Relying heavily on conversations played out against the beauty of the Southern French coast, The House by the Sea functions as an intimate persona drama, while also setting us up to ponder larger questions about the human spirit. A quiet character piece that successfully relies almost entirely on the strength of the screenplay and Guédiguian’s usual coterie of experienced actors.
Maurice (Fred Ulysse) has a stroke while looking at the Mediterranean, prompting his three children to visit him and to agree on how his estate will be divided. They are Angèle (Ariane Ascaride), a jaded actress who cannot retain her former glory, Armand (Gérard Meylan), a cook in Paris, and Joseph (Jean-Pierre Darroussin), a disillusioned leftist professor. Joseph also brings along, by his own words, his “far too young fiancée” Bérangère (Anaïs Demoustier). Whether by tragedy or by personal failing, the lives of these characters are filled with disappointment. Will returning home heal these old wounds or make them even worse?
Using the death of a patriarch as a means to allow children to reevaluate the course of their lives into action is a common trope, especially in American indie cinema, yet Guédiguian finds a fresh angle by focusing on character first and situation second. All three children are in their 60s – too tired for bitter recriminations yet still relentlessly ironing out issues that have plagued them throughout their entire lives. Their love lives are a mess, yet they cannot help but to dive into questionable situations as a means to feel something new again.
Additionally, the Southern France they know has changed, as displayed by the army knocking on their doors asking them to keep an eye out for refugees. Can their father’s legacy – displayed by the once bustling restaurant he owned and the time he played Father Christmas and distributed presents to all the locals – still be upheld or is it too late for this fading coastal town?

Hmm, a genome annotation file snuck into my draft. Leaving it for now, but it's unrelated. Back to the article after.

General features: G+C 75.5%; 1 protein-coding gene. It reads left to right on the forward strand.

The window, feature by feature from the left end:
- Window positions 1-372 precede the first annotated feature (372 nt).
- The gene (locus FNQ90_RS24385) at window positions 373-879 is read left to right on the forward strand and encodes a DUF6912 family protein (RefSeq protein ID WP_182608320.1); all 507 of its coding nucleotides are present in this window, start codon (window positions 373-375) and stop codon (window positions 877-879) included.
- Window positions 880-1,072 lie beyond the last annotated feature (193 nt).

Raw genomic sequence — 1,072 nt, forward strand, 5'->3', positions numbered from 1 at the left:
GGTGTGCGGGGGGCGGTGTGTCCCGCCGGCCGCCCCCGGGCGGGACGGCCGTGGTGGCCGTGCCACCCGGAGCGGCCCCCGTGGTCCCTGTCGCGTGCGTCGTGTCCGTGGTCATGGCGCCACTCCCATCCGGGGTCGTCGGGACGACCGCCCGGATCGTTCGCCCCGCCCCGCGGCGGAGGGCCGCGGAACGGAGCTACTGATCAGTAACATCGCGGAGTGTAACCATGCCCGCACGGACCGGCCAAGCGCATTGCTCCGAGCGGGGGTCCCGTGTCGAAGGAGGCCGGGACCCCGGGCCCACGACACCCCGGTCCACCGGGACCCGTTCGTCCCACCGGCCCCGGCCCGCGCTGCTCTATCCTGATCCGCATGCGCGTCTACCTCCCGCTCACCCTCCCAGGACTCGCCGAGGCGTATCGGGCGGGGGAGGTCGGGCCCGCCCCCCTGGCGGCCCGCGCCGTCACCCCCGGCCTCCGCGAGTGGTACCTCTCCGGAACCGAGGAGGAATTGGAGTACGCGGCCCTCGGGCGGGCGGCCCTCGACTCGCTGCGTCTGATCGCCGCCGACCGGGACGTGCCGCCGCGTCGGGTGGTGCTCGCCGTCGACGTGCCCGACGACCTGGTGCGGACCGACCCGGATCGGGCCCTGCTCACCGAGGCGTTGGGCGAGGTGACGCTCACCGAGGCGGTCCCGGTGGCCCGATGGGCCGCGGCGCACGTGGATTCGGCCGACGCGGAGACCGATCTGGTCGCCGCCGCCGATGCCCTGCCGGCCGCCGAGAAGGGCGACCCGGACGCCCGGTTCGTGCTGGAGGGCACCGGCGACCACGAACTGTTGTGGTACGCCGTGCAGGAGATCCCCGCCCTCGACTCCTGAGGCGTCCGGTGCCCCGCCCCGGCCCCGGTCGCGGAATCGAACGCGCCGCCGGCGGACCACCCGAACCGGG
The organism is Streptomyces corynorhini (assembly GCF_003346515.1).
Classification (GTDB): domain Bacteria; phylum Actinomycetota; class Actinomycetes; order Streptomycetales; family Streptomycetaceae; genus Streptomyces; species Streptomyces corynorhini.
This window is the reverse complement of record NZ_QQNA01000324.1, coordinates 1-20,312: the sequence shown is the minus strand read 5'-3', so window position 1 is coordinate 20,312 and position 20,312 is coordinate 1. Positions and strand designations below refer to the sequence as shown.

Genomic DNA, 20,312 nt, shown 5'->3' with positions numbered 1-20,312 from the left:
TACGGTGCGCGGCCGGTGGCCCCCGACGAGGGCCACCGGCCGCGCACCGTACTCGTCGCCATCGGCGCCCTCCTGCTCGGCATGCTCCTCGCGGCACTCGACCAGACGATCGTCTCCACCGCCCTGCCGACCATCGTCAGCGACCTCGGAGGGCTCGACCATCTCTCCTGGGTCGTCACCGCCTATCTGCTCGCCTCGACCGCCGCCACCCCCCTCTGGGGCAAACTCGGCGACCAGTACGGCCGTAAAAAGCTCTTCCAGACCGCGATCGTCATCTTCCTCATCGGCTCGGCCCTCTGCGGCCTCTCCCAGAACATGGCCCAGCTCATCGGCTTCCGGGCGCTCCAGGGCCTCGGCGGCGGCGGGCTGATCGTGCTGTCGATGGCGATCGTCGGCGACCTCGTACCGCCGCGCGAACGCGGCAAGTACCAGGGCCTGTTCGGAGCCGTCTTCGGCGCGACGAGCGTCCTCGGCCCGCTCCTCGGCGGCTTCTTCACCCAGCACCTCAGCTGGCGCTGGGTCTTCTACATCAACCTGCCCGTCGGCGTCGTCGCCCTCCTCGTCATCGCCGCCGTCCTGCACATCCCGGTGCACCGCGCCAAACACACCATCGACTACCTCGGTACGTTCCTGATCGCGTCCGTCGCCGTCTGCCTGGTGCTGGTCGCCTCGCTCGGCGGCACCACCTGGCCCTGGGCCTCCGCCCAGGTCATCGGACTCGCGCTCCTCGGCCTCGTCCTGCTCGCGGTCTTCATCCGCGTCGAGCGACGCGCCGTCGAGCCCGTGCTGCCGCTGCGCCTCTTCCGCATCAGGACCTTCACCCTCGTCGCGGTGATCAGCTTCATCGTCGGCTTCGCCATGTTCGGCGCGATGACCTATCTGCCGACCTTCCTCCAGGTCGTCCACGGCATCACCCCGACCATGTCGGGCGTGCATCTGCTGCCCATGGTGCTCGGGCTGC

Robert Guédiguian likes to cast the same actors over and over in his films, making the relationship between these characters feel naturalistic. One flashback to a more carefree past is extremely effective, as it simply recycles a clip from his own film Ki lo Sa? (1985) featuring the exact same actors over 30 years younger. This gives the film a stirring metafictional quality, as if Guédiguian himself is looking back over his own cinematic output and asking what good has it done.
Answers come via a feel-good ending. This final act conclusion – which I will not ruin here – is the kind of thing that would occur around 25 minutes into regular films, yet is used here to finally prompt our previously lethargic characters into action. While a predictable plot development, it is handled with the kind of sensitivity that gives the film a wider, global resonance. After all, sometimes it takes something exterior to put one’s own life into proper perspective.
Allowing this abrupt turn to occur within what was previously a Rohmer-esque rumination on love and life, gives the film a deeper, more urgent meaning, turning a specific family drama into a universal call to action. It may not be handled with much subtlety, yet in today’s times, subtlety can only get you so far. This family knows that fact better than anyone.
The House By The Sea is out in selected cinemas in the UK from Friday, January 11th.